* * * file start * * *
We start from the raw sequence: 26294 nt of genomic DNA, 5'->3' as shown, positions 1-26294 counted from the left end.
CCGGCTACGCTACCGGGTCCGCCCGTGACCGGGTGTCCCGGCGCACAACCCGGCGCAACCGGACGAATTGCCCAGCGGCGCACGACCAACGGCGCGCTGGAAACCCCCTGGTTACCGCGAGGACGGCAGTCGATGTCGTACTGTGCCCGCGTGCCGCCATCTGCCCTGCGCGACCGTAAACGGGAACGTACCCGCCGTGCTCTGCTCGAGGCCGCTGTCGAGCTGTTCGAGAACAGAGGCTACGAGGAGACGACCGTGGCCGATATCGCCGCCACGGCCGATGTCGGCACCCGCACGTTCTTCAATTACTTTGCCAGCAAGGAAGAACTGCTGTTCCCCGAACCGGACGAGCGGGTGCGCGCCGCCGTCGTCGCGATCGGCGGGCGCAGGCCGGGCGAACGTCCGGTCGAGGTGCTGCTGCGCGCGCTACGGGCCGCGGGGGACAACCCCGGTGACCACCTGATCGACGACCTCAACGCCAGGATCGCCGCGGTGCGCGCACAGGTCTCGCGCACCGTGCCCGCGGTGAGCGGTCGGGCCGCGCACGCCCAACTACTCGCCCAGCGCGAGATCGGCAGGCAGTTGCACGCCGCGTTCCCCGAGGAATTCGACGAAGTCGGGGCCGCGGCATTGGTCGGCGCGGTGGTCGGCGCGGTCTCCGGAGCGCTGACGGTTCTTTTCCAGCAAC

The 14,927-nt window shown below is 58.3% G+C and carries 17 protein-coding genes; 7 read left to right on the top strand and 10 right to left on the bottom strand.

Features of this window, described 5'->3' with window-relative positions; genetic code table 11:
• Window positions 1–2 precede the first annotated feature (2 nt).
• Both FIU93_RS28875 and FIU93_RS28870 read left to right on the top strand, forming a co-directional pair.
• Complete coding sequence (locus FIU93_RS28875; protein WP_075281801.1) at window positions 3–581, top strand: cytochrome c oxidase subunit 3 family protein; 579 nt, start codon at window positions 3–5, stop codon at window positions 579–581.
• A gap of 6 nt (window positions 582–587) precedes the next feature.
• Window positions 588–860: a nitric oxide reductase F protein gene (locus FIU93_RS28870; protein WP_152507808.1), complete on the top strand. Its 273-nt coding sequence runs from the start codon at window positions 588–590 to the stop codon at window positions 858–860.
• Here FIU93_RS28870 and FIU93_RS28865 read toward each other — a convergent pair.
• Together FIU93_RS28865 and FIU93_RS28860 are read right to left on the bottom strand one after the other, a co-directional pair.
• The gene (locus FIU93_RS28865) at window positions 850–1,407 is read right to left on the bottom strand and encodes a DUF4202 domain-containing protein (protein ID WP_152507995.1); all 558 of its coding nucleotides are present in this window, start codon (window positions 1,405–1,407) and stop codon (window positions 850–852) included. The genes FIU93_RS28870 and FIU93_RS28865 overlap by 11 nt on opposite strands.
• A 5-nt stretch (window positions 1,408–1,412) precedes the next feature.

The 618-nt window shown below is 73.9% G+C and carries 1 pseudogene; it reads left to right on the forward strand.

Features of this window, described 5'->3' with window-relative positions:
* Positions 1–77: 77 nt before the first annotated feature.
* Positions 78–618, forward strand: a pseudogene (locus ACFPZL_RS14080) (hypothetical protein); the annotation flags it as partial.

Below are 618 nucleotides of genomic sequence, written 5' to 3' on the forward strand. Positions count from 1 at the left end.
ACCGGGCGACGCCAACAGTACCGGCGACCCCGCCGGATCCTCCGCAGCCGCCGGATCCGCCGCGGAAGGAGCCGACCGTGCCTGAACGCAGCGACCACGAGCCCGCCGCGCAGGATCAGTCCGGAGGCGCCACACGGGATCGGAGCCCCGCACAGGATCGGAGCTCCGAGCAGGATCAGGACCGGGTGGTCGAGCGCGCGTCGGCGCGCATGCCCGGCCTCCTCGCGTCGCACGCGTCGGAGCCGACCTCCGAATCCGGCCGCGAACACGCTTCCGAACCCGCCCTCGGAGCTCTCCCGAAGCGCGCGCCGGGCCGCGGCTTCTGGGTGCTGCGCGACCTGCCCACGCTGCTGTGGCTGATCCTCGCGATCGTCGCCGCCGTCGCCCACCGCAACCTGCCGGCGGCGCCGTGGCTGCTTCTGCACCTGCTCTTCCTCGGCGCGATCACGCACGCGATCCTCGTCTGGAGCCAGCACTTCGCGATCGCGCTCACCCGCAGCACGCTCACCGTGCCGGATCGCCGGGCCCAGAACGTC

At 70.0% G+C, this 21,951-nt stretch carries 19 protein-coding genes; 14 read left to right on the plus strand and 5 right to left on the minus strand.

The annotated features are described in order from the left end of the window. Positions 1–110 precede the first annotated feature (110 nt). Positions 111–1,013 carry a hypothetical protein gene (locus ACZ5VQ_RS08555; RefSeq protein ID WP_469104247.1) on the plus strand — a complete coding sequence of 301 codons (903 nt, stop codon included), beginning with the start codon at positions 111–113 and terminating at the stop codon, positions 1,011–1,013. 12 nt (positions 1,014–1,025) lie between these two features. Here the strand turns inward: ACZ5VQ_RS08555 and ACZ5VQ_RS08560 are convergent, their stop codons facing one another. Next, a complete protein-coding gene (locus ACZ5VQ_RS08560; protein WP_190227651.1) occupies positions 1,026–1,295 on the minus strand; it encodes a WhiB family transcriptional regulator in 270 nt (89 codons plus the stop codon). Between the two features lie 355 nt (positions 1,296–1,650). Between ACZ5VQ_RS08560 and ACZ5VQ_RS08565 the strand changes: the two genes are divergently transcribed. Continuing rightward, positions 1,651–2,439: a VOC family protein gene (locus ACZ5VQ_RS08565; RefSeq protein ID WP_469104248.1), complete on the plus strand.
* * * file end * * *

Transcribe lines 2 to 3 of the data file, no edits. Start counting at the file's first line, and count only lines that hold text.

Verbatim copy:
CCGGCTACGCTACCGGGTCCGCCCGTGACCGGGTGTCCCGGCGCACAACCCGGCGCAACCGGACGAATTGCCCAGCGGCGCACGACCAACGGCGCGCTGGAAACCCCCTGGTTACCGCGAGGACGGCAGTCGATGTCGTACTGTGCCCGCGTGCCGCCATCTGCCCTGCGCGACCGTAAACGGGAACGTACCCGCCGTGCTCTGCTCGAGGCCGCTGTCGAGCTGTTCGAGAACAGAGGCTACGAGGAGACGACCGTGGCCGATATCGCCGCCACGGCCGATGTCGGCACCCGCACGTTCTTCAATTACTTTGCCAGCAAGGAAGAACTGCTGTTCCCCGAACCGGACGAGCGGGTGCGCGCCGCCGTCGTCGCGATCGGCGGGCGCAGGCCGGGCGAACGTCCGGTCGAGGTGCTGCTGCGCGCGCTACGGGCCGCGGGGGACAACCCCGGTGACCACCTGATCGACGACCTCAACGCCAGGATCGCCGCGGTGCGCGCACAGGTCTCGCGCACCGTGCCCGCGGTGAGCGGTCGGGCCGCGCACGCCCAACTACTCGCCCAGCGCGAGATCGGCAGGCAGTTGCACGCCGCGTTCCCCGAGGAATTCGACGAAGTCGGGGCCGCGGCATTGGTCGGCGCGGTGGTCGGCGCGGTCTCCGGAGCGCTGACGGTTCTTTTCCAGCAAC

The 14,927-nt window shown below is 58.3% G+C and carries 17 protein-coding genes; 7 read left to right on the top strand and 10 right to left on the bottom strand.